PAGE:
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4 things political campaign ads can teach us about marketing
October 24, 2012 | Inga Rundquist

If you’re anything like us, you’ve just about had it with the campaign ads we’re being subjected to every minute of the day. After all, there’s only so much message-approving and character-attacking you can take.

Nonetheless, next time a political ad appears on your TV screen, resist the urge to rip out your hair and instead consider what marketing lessons you can apply to your business. Elections bring advertising – and especially TV spots – to the forefront, and we can learn a lot from them.

Here we go…

Stay on message.

Just like in branding, the worst thing that can happen to a political campaign is to lose track of your key messages. In politics, every politician has a specific narrative they want people to remember about them. The more they can talk about those key points (translation – the more they can hammer those things into our head over and over and over again…), the more likely we will remember them for these key points. It’s the same with branding. Never lose track of your brand’s key messages. The more often you can reinforce key elements of your brand, the more likely people will associate those things with your brand.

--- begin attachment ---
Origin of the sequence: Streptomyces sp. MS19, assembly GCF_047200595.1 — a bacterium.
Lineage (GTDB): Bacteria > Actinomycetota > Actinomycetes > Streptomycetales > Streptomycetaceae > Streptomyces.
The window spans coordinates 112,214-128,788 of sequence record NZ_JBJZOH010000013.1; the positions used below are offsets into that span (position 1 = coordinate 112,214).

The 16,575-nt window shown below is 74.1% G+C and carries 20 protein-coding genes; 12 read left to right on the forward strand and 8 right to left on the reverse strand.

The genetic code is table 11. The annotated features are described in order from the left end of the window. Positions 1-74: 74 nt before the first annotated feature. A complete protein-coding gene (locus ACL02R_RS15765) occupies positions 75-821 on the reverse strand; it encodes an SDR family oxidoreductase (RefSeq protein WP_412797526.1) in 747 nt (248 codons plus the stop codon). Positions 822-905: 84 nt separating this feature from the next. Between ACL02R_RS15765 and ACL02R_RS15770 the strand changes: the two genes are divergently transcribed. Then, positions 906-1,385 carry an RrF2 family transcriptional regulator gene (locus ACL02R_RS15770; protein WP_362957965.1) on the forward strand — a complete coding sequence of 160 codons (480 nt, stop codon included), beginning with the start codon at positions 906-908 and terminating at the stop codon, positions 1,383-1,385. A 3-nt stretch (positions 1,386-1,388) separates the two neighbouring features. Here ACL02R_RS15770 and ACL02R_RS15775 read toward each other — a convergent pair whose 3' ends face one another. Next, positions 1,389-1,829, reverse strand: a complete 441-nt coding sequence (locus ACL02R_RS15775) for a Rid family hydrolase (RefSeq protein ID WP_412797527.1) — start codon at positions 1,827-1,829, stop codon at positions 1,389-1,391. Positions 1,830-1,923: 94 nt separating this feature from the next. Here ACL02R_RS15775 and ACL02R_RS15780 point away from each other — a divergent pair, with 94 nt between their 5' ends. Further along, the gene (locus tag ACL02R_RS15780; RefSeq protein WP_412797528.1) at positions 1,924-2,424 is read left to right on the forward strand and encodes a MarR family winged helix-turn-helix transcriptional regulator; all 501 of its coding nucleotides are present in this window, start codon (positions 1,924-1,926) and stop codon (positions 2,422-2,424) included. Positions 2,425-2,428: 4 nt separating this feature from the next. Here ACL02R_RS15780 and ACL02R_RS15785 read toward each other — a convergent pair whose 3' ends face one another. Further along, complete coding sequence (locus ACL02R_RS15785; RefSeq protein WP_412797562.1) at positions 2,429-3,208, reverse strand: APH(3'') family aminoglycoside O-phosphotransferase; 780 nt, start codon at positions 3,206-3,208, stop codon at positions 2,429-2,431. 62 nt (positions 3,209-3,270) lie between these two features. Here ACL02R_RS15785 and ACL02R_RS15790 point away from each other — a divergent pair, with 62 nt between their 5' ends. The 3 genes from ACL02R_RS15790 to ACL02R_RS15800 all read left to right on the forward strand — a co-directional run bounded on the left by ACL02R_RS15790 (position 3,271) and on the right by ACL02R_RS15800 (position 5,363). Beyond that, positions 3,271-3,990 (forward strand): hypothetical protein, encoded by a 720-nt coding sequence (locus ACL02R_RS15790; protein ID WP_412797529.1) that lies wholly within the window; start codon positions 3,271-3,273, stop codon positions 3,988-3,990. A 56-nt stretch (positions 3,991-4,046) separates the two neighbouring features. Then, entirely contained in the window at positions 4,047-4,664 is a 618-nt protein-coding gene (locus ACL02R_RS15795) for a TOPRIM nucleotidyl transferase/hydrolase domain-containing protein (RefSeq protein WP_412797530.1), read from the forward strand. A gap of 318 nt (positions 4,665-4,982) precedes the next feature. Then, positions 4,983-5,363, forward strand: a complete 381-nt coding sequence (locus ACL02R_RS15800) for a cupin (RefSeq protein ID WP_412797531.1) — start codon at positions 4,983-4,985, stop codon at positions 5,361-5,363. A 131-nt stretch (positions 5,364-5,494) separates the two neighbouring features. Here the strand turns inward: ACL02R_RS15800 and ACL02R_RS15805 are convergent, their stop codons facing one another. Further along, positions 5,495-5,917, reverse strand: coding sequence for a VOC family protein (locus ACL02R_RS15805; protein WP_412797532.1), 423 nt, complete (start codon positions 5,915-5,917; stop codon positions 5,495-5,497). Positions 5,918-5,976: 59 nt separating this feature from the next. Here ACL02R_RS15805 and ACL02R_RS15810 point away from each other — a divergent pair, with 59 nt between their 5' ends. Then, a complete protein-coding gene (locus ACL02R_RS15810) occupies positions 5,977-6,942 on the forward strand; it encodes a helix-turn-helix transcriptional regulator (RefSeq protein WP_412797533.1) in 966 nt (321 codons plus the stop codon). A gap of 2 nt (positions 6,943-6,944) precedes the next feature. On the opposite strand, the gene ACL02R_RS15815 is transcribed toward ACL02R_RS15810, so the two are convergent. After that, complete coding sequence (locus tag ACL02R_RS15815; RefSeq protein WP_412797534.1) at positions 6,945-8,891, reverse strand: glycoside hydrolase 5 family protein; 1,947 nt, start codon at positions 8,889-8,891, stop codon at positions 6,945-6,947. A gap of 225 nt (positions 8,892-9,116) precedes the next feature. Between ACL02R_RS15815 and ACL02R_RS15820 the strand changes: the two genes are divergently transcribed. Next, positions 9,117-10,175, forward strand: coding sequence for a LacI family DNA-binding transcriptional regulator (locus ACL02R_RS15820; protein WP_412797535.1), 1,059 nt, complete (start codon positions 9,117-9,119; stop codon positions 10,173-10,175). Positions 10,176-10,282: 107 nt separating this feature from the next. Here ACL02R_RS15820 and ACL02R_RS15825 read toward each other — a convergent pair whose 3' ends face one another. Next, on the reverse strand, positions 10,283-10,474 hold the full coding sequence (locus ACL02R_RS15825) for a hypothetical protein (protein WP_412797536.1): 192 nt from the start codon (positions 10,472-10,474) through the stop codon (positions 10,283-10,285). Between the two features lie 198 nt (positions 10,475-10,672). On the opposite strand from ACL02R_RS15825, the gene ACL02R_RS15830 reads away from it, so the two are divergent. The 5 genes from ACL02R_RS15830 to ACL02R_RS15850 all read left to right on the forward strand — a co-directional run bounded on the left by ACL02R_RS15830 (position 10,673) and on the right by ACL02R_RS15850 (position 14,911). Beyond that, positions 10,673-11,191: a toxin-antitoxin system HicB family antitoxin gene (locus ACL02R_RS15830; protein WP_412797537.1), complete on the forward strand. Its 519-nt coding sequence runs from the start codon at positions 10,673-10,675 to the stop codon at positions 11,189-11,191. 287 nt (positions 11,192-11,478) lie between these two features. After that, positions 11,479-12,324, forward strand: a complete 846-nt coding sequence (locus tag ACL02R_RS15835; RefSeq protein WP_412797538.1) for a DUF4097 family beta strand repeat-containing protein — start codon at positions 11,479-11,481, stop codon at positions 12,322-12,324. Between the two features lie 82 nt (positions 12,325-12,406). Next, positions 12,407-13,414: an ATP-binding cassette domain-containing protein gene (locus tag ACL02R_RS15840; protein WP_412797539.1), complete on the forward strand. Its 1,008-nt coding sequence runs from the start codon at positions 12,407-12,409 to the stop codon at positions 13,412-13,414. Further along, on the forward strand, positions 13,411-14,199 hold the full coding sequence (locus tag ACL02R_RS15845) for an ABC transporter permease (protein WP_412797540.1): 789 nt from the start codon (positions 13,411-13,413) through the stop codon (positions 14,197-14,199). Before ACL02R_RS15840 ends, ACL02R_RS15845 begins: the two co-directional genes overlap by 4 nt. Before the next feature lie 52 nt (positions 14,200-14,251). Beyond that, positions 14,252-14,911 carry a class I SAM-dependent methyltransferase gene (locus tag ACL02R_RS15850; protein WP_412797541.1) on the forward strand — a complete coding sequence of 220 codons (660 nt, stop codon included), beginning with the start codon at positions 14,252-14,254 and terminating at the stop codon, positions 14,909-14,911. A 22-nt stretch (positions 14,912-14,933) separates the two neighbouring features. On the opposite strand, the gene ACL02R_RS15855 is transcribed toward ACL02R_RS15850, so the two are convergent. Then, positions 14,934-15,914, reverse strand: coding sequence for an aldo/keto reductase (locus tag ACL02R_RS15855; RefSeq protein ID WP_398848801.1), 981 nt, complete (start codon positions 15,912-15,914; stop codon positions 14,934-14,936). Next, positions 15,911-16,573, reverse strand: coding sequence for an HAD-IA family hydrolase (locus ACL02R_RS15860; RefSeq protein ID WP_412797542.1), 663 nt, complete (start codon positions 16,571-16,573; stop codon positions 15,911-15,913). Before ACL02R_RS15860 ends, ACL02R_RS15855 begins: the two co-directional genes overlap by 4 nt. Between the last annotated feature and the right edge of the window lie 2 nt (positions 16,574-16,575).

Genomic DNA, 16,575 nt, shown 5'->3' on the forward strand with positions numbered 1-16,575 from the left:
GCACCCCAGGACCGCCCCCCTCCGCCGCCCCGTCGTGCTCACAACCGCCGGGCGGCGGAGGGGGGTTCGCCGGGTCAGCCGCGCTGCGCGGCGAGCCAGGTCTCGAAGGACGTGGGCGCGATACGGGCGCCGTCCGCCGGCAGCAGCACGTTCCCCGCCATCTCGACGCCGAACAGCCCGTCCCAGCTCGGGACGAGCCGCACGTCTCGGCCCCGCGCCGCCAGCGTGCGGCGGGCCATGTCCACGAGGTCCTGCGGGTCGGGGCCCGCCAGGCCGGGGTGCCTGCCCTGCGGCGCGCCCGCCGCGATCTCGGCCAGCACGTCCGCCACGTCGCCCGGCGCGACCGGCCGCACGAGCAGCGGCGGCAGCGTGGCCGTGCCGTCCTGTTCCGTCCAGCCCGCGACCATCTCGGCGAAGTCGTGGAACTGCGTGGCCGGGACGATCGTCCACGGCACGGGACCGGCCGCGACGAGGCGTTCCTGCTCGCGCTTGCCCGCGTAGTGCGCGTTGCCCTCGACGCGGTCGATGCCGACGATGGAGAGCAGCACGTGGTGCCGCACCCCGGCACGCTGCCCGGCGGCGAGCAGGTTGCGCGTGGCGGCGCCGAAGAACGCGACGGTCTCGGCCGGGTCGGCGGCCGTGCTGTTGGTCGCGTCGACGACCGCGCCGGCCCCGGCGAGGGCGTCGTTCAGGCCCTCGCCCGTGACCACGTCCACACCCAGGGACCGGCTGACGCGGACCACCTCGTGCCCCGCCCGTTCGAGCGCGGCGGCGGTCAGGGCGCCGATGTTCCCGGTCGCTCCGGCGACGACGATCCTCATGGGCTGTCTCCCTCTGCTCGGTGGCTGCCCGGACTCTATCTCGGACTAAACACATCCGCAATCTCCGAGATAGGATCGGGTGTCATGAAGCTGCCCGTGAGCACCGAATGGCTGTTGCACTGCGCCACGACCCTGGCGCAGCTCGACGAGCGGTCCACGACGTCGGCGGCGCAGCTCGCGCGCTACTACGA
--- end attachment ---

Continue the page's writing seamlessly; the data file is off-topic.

Always proofread!

At risk of sounding like your 7th grade English teacher – never EVER forget to proofread your marketing pieces. Whether it’s a banner ad, a case study, a radio script or a social media update, a spelling or grammar error can negatively impact your brand. Earlier this year, the Obama team created a banner ad that used the word "along” when it should have been "a long.” And Mitt Romney’s iPhone app came under fire when the word "America” was misspelled. Yikes!

Define yourself.

Define yourself, or someone else will do it for you. This, my friends, is the reason politicians start spending millions of dollars on ads when the election is still months away. They know that if they don’t "define” themselves in the minds of the public, their opponent will do it for them. The same is true to your brand. Identify your brand, and then take proactive measures to communicate that brand with your target audience.

Be a human.

Although candidate’s speeches are full of the political topics of the day, campaigns have learned how important it is to show of the personality of their candidates. Obama is known as an avid sports fan, and Romney talks about his family every chance he gets. The lesson? Show your customers and clients that you’re human every once in a while. It can’t be all business all the time. Talk about your family, your hobbies, your passions. Otherwise, you’re running the risk of never truly connecting!

See? Although campaign ads are just about as annoying as a fly in your bedroom, you can learn something from them after all!

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